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One nation, one system
 
Harry Sterling
Special to The Windsor Star
His comments have been denounced as “naive and shocking,” “unacceptable,” even capable of being interpreted as “appeasement of Islamic extremism.”

Britain’s Archbishop of Canterbury, Rowan Williams, clearly stumbled unwittingly into a political minefield recentlydue to his comments that adopting aspects of Islamic Shariah law in the United Kingdom was “unavoidable,” and would help promote “social cohesion.”

A spokesperson for Prime Minister Gordon Brown said Mr. Brown “believes that British laws should be based on British values.” Britain’s culture secretary, Andy Burnham, said such a proposal would create “social chaos.”

Several of Archbishop Williams’s clerical colleagues have disassociated themselves from his remarks, including his predecessor, Lord George Carey, who said accepting Muslim laws within Britain’s legal system “… would be disastrous for the nation.”

While many Muslim representatives welcomed Archbishop Williams’s comments, others, including an adviser on Muslim women, Shaista Gohir, said she did not believe a need for Shariah courts existed in Britain because even Muslims didn’t want them. Polls showed 60 per cent of British Muslims do not want Shariah law implemented in their community.

Although many disagreeing with the archbishop’s comments may ostensibly base their views on the desirability of one law being applicable for all British citizens, it’s apparent the controversy has also exposed divisions and tensions built up in recent years over that country’s changing society under multiculturalism.

Some of that negative reaction is linked to the belief that the failure to assimilate the country’s visible minorities, particularly Muslims, threatens traditional British values and practices.

The horrific subway bombings in London, plus recent arrests of Muslim groups allegedly plotting further acts of terrorism, has only reinforced mistrust of minorities and their customs, including Shariah law.

However, Muslim spokespersons have pointed out that what Dr. Williams presumably had in mind could involve only a limited segment of Shariah law, covering such things as marriage, divorce, child custody, inheritance and other non-criminal matters.

Nevertheless, opponents say that even this would be incompatible with British norms, particularly Islamic practices discriminating against women.

For example, women’s testimony in court cases is given less credence than that of males, and women are denied equal inheritance rights.

(When the possibility of permitting some form of Islamic court system was initially raised by provincial authorities in Ontario, the suggestion was dropped after strong public opposition.)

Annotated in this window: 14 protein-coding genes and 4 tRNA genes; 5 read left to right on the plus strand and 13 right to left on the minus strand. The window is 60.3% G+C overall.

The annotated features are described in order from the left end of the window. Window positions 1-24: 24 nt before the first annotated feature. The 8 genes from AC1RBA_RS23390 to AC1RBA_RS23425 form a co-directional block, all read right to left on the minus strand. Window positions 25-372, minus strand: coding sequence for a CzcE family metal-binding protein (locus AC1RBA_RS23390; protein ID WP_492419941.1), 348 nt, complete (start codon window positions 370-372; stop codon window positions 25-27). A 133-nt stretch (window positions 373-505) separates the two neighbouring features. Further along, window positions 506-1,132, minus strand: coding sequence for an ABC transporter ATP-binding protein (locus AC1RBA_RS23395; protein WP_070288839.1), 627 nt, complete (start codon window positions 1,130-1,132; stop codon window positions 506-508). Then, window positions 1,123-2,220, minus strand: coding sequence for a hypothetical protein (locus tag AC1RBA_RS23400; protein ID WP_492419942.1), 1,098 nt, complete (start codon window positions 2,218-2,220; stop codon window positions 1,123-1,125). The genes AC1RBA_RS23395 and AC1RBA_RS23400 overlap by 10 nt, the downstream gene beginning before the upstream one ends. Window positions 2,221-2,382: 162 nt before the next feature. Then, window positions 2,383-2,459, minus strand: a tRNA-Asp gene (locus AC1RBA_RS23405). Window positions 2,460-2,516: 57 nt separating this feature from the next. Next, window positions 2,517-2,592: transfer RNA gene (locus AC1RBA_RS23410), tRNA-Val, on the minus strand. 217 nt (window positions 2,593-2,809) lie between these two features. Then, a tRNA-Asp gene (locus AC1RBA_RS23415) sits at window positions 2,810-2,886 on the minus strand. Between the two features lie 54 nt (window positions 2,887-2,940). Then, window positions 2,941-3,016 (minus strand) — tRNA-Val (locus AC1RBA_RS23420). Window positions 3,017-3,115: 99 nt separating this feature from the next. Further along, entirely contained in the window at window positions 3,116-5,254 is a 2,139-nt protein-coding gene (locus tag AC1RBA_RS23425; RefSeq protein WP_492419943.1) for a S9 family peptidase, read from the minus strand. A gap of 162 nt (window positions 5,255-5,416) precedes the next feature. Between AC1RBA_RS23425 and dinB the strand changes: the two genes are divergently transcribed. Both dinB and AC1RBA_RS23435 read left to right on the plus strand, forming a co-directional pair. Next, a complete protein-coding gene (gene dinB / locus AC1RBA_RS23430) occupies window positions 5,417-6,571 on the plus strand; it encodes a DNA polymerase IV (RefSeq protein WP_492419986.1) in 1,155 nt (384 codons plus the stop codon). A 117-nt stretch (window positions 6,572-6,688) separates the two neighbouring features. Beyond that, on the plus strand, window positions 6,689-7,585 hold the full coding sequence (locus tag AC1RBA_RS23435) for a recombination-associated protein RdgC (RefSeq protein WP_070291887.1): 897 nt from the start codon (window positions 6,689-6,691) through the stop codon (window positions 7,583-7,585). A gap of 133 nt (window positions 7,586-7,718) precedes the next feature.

While Shariah law sentences in some instances — the amputation of criminals’ hands and execution by stoning for adultery or sodomy — have appalled many in industrialized societies such as Canada, such punishments are not enforced in every country where Shariah law is observed, such as Asian and sub-Sahara African nations.

Unfortunately, recent cases in places such as Afghanistan continue to draw attention to aspects of Shariah law considered gross violations of fundamental human rights.

Last year, an Afghan convert to Christianity was charged with apostasy and faced the death penalty until the Karzai government bowed to significant international pressure and allowed the individual to obtain sanctuary in Italy.

This month, a 23-year-old Afghan university journalism student was convicted of blasphemy for distributing an article questioning the subservient role of women in Islam.

The young man also faces the death penalty if his conviction is not overruled by appeal courts or President Hamid Karzai.

Interestingly, while many have denounced the archbishop’s comments about trying to accommodate Muslim traditions within Britain’s legal system, opponents have ignored that Britain already permits special courts for Orthodox Jews. Similarly, some countries, like Egypt for example, permit special legal proceedings for non-Muslims.

The kind of Shariah law Rowan Williams was referring to is far removed from the more extreme versions practised in some parts of the world.

However, in the end I believe that permitting additional separate legal systems for any segment of the British populace will only further undermine attempts to integrate minorities into British society, and ultimately weaken Britain’s “social cohesion,” rather than strengthen it.

Harry Sterling, a former diplomat, is an Ottawa-based commentator.

This column was written for the Ottawa Citizen.

© The Windsor Star 2008

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